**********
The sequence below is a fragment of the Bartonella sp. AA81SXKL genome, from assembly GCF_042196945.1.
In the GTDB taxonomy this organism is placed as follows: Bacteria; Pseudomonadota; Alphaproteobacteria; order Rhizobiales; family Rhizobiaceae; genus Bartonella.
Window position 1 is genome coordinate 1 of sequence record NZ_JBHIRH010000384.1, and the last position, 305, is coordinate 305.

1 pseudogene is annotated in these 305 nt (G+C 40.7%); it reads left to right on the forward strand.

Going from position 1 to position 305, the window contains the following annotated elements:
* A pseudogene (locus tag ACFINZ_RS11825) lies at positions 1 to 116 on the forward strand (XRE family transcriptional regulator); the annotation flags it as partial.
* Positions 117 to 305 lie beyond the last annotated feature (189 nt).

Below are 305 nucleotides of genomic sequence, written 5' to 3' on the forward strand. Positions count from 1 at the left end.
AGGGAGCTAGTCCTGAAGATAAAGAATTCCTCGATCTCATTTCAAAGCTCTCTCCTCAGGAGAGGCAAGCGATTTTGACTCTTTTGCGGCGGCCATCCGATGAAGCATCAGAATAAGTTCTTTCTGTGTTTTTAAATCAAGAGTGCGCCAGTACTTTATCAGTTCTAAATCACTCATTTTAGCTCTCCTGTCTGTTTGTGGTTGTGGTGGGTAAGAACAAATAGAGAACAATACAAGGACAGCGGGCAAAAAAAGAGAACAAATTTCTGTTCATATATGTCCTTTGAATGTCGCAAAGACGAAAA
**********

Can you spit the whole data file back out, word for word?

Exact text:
The sequence below is a fragment of the Bartonella sp. AA81SXKL genome, from assembly GCF_042196945.1.
In the GTDB taxonomy this organism is placed as follows: Bacteria; Pseudomonadota; Alphaproteobacteria; order Rhizobiales; family Rhizobiaceae; genus Bartonella.
Window position 1 is genome coordinate 1 of sequence record NZ_JBHIRH010000384.1, and the last position, 305, is coordinate 305.

1 pseudogene is annotated in these 305 nt (G+C 40.7%); it reads left to right on the forward strand.

Going from position 1 to position 305, the window contains the following annotated elements:
* A pseudogene (locus tag ACFINZ_RS11825) lies at positions 1 to 116 on the forward strand (XRE family transcriptional regulator); the annotation flags it as partial.
* Positions 117 to 305 lie beyond the last annotated feature (189 nt).

Below are 305 nucleotides of genomic sequence, written 5' to 3' on the forward strand. Positions count from 1 at the left end.
AGGGAGCTAGTCCTGAAGATAAAGAATTCCTCGATCTCATTTCAAAGCTCTCTCCTCAGGAGAGGCAAGCGATTTTGACTCTTTTGCGGCGGCCATCCGATGAAGCATCAGAATAAGTTCTTTCTGTGTTTTTAAATCAAGAGTGCGCCAGTACTTTATCAGTTCTAAATCACTCATTTTAGCTCTCCTGTCTGTTTGTGGTTGTGGTGGGTAAGAACAAATAGAGAACAATACAAGGACAGCGGGCAAAAAAAGAGAACAAATTTCTGTTCATATATGTCCTTTGAATGTCGCAAAGACGAAAA